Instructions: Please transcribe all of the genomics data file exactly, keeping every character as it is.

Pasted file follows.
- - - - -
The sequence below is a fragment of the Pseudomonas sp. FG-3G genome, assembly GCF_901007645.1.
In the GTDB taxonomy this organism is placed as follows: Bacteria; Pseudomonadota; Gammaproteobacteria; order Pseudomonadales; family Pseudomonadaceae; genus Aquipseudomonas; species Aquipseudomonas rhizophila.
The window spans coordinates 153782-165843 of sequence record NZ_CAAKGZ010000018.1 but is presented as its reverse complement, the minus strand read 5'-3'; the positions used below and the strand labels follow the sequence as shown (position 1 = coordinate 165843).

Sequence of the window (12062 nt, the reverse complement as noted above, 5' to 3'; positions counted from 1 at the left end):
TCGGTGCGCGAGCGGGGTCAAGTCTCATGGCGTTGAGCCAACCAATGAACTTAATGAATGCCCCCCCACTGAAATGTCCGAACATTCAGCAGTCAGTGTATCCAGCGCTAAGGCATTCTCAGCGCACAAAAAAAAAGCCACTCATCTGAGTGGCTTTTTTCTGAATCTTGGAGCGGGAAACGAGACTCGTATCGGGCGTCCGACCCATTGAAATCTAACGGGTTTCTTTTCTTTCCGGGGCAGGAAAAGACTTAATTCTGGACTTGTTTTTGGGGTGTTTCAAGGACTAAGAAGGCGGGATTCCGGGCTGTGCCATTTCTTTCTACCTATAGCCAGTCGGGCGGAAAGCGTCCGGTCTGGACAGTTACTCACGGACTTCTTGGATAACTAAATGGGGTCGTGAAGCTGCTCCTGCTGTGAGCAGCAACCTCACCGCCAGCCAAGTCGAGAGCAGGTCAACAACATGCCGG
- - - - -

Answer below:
The sequence below is a fragment of the Pseudomonas sp. FG-3G genome, assembly GCF_901007645.1.
In the GTDB taxonomy this organism is placed as follows: Bacteria; Pseudomonadota; Gammaproteobacteria; order Pseudomonadales; family Pseudomonadaceae; genus Aquipseudomonas; species Aquipseudomonas rhizophila.
The window spans coordinates 153782-165843 of sequence record NZ_CAAKGZ010000018.1 but is presented as its reverse complement, the minus strand read 5'-3'; the positions used below and the strand labels follow the sequence as shown (position 1 = coordinate 165843).

Sequence of the window (12062 nt, the reverse complement as noted above, 5' to 3'; positions counted from 1 at the left end):
TCGGTGCGCGAGCGGGGTCAAGTCTCATGGCGTTGAGCCAACCAATGAACTTAATGAATGCCCCCCCACTGAAATGTCCGAACATTCAGCAGTCAGTGTATCCAGCGCTAAGGCATTCTCAGCGCACAAAAAAAAAGCCACTCATCTGAGTGGCTTTTTTCTGAATCTTGGAGCGGGAAACGAGACTCGTATCGGGCGTCCGACCCATTGAAATCTAACGGGTTTCTTTTCTTTCCGGGGCAGGAAAAGACTTAATTCTGGACTTGTTTTTGGGGTGTTTCAAGGACTAAGAAGGCGGGATTCCGGGCTGTGCCATTTCTTTCTACCTATAGCCAGTCGGGCGGAAAGCGTCCGGTCTGGACAGTTACTCACGGACTTCTTGGATAACTAAATGGGGTCGTGAAGCTGCTCCTGCTGTGAGCAGCAACCTCACCGCCAGCCAAGTCGAGAGCAGGTCAACAACATGCCGG